Since the 2001 anthrax letter attacks that killed five people and raised the specter of bioterrorism in the United States, the number of high-level biosafety labs operated by governments, universities and others to study potentially lethal pathogens has been expanding rapidly. According to a 2013 report to Congress, the number of these labs grew by almost 10 percent, from 1,362 to 1,495, between 2008 and 2010 alone.
The construction of hundreds of new labs designed for working with dangerous organisms has occurred without any central oversight or clear strategy for expansion, congressional analysts and others say. The expansion has raised concerns that many of these labs may not be needed and that their sheer number raises the risk of exposure to the public from the germs they study.
The FBI’s chief suspect in the 2001 attack, who committed suicide in 2008 before he could be charged in the case, was a biologist at the Army’s biodefense lab at Fort Detrick, Maryland.
Despite the concerns, Los Alamos National Laboratory is pushing forward a 2001 plan to build labs to work with disease germs like anthrax and tuberculosis, even though Los Alamos has not adequately explained what the facility would be used for or why it is needed, according to a report released last week by Department of Energy Inspector General Gregory Friedman.
Friedman wrote that the $9.5 million proposal had been made without fully assessing the need for and cost effectiveness of the project, and that the DOE’s National Nuclear Security Administration, which runs Los Alamos and other energy labs, “needs to fully reassess its need for biological research facilities.”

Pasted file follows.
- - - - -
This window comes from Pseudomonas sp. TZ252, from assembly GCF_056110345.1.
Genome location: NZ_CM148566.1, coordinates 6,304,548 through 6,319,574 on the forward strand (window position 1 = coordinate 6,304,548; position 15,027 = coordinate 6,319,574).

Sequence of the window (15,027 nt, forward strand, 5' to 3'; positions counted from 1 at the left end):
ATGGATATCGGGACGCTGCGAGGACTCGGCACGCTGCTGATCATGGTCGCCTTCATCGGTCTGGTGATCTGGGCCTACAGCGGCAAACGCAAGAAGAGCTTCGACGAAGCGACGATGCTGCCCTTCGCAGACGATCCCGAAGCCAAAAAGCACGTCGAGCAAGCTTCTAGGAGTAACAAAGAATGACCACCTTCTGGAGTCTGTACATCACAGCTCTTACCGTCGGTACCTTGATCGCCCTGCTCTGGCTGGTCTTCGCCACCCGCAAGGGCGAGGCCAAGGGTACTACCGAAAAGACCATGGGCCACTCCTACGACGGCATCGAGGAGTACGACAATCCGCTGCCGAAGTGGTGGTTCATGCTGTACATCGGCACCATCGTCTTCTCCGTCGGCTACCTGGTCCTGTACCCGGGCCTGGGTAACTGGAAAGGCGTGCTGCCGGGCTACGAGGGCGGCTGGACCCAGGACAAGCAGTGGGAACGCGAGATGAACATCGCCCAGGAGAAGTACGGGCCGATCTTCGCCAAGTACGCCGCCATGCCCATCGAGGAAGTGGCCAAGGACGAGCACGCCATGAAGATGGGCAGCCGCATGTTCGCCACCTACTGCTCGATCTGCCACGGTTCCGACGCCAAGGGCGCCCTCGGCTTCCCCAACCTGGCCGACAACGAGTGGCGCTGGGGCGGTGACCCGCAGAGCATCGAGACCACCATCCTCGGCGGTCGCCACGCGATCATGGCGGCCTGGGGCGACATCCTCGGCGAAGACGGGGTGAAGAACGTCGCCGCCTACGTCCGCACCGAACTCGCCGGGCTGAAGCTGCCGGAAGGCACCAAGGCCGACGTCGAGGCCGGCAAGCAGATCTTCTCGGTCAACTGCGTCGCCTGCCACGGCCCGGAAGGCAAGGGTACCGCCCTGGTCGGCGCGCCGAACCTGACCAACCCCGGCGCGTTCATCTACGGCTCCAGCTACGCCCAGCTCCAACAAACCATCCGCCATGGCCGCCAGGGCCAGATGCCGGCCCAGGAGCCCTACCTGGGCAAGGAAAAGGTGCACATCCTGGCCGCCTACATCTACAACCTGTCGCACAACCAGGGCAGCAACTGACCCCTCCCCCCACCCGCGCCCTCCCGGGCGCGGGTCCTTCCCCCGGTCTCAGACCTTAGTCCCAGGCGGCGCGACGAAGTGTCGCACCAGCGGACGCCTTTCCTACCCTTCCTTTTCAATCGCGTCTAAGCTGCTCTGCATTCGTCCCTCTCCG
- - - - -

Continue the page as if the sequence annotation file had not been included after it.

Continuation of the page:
Friedman’s criticism comes just a month after officials at the Food and Drug Administration in Bethesda found 12 boxes containing vials of smallpox, dengue fever and influenza viruses — among other potentially deadly disease agents — squirreled away in cold storage.
It also comes after Congress in January created an independent commission to consider consolidating or downsizing the Energy Department’s 17 research labs, which cost $10 billion annually, in part to reduce duplication of efforts. At their first meeting in July, Secretary of Energy Ernest Moniz said he hoped the panel would come up with a “strategic” view of the laboratories in the 21st century. Its findings aren’t expected until next year.
Today there are more than 450 research centers operating as many as 1,500 labs capable of conducting research on biological agents such as Ebola and anthrax, said Richard Ebright, a professor of chemical biology at Rutgers University and a laboratory director at the university’s Waksman Institute of Microbiology. Ebright said more than 12,000 individuals are authorized to work with these lethal pathogens.
The major concern, he said, is that the sheer number of biosafety labs could raise the risk that dangerous pathogens will accidentally or deliberately be released into the wild.
“It would be funny if it were not so unfortunate,” Ebright said. “The response to the problem magnified the problem, at enormous cost as well.”
Biosafety labs are broken into four categories, with BSL-1 for the lowest-risk pathogens and BSL-4 labs dealing with lethal agents like Ebola that have no vaccine or treatment. The Los Alamos expansion would include BSL-3 labs, which study agents like anthrax, Rift Valley fever, malaria and West Nile virus that can cause possibly lethal infections, as well as a BSL-2 facility, where scientists will study less dangerous agents.
Ebright said the DOE in particular has “no mission that is relevant in any way, shape or form, directly or indirectly, to biological weapons agents. It has no need, directly or indirectly” for a BSL-3 lab.